Mostly powerful broadcast radio stations are broadcasting on long wave band. Wet soil, water, and especially sea water at these frequencies are having performance of a conductor, in which conducting currents are more higher than biasing currents. As a result, horizontally polarized waves at the ground are significantly attenuated. Because of this, vertically polarized waves are used for radio broadcasting, they are radiated by vertical metal rod antennas with good grounding.

Problems about designing long and middle wave antennas were solved in 1930's, and the theory can be found in handbooks of 1940's-1950's, that why books in the reference section of this article are old.

Fig. 1

The design of a vertical antenna with grounding is shown in Figure 1. The resonant wavelength of that antenna is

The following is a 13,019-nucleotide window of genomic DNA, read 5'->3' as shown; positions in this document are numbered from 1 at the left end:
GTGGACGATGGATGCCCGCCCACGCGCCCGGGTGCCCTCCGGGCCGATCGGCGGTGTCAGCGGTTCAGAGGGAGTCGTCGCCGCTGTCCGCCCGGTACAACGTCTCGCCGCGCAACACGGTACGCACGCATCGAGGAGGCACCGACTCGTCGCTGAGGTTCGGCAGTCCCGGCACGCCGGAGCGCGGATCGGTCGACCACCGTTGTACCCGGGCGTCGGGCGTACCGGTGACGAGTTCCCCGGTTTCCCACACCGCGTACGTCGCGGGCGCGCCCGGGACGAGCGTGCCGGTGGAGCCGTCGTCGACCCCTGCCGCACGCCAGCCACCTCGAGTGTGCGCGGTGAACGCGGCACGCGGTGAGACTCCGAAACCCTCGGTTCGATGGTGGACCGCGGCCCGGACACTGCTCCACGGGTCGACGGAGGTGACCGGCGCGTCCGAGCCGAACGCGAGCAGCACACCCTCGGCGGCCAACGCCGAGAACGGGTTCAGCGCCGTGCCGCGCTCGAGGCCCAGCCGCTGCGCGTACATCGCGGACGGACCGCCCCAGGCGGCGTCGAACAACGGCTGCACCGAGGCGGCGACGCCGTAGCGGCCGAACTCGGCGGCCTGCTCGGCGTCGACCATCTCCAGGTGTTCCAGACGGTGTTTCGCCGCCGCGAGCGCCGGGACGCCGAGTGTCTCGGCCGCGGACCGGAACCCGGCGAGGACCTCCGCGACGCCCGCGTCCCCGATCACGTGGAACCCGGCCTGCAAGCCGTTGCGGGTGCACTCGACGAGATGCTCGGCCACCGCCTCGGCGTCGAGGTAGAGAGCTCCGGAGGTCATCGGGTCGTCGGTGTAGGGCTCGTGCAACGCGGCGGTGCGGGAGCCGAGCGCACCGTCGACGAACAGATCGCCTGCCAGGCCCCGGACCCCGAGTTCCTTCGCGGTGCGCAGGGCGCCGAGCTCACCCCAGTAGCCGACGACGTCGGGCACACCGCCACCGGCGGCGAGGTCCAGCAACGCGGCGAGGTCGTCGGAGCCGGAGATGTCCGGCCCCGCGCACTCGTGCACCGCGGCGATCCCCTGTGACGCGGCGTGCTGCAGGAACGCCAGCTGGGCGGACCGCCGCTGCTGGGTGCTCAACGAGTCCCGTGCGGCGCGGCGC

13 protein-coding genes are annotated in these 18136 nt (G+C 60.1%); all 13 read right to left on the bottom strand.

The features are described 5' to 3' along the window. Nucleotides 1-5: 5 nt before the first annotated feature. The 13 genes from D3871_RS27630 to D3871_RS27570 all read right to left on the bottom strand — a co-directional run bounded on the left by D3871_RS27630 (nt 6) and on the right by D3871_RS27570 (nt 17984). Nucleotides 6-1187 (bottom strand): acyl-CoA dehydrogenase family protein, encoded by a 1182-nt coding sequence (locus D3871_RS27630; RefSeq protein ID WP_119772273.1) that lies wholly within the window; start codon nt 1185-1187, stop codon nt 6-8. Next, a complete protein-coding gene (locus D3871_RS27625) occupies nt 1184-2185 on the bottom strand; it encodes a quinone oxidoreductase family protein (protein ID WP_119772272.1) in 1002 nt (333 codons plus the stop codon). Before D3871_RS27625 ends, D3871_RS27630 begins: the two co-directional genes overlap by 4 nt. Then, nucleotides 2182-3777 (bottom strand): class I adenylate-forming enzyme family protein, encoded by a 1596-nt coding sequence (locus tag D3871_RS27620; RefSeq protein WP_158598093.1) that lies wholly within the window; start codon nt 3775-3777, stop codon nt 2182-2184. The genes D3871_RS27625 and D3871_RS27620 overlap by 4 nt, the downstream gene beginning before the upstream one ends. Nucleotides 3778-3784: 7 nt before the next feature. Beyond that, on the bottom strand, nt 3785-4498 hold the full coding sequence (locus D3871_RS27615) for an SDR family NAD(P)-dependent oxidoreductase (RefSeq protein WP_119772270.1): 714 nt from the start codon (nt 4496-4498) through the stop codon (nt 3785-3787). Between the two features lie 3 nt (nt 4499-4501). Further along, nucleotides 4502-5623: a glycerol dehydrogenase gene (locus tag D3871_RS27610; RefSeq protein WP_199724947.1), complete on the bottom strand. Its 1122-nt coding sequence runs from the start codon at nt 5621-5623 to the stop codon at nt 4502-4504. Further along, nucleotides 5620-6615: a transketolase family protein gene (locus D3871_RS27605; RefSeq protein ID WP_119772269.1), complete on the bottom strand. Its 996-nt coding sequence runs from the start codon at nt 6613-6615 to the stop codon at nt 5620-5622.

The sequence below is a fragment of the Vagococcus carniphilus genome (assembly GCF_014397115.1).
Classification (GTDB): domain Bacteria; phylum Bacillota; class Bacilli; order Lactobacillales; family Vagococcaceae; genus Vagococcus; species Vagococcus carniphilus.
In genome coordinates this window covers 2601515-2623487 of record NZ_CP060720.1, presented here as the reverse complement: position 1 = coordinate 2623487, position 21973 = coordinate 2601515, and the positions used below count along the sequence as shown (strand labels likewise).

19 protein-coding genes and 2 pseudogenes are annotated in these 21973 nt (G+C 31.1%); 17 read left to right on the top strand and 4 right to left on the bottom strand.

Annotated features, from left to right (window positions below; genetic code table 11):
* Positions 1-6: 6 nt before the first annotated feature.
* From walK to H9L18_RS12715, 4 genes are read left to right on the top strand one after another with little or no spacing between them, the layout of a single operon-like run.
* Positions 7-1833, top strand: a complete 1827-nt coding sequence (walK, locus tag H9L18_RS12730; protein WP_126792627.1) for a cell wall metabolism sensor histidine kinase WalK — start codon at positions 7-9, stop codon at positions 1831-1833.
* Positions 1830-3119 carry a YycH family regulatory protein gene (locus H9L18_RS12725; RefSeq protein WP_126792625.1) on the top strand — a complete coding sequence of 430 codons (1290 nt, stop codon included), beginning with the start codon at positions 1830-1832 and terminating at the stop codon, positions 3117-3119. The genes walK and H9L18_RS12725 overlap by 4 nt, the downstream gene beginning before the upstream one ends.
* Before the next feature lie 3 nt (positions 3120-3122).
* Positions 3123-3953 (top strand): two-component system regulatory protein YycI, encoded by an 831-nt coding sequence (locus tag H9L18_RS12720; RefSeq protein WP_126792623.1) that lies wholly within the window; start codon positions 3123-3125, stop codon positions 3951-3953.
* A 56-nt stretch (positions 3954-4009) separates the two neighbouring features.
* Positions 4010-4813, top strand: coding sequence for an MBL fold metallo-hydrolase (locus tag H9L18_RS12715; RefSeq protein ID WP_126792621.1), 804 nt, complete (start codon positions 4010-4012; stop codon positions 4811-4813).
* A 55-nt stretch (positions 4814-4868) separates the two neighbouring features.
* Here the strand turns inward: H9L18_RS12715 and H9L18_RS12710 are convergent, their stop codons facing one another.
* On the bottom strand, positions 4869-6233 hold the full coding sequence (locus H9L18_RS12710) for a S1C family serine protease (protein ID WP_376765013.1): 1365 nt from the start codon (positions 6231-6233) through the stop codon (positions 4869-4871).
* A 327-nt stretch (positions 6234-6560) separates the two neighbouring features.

λ_{0} = 4 * I_{e},

the effective height of antenna is

h_{e} = 2 * I_{A} / π.

(The resonant wavelength is that wavelength, at which frequency the impedance at the jack J1 is active and equal to impedance of 1/4 wave asymmetric dipole antenna, i.e ~37 Ω ). It's almost impossible to build 1/4 wave vertical antenna at home, because it would be too high, so they usually use inverted "L" (Fig. 1, B) and "T" (Fig. 1, C) - shaped antennas, with parameter

λ_{0}= K * I_{A},

where I_{A} = h + I_{L},

K - a coefficient - see the table below:

Antenna | K |

L-shaped with I_{L}, < h | 4.5...5 |

L-shaped with I_{L}, > h | 5...6 |

T-shaped with I_{L}, > h | 6...8 |

Umbrella | 6...10 |

It may be recommended to use an umbrella antenna with 3 or 4 radial wires are connected at the top, but its design is quite complicated, so it is used extremely rarely.

The umbrella antenna uses only vertical part to intercept radio waves, horizontal parts are used as a capacitive load to electrically lengthen the wavelength of the antenna and its effective height. The more developed horizontal parts, the more precisely is the ratio

h_{e} = h,

and more effective the antenna.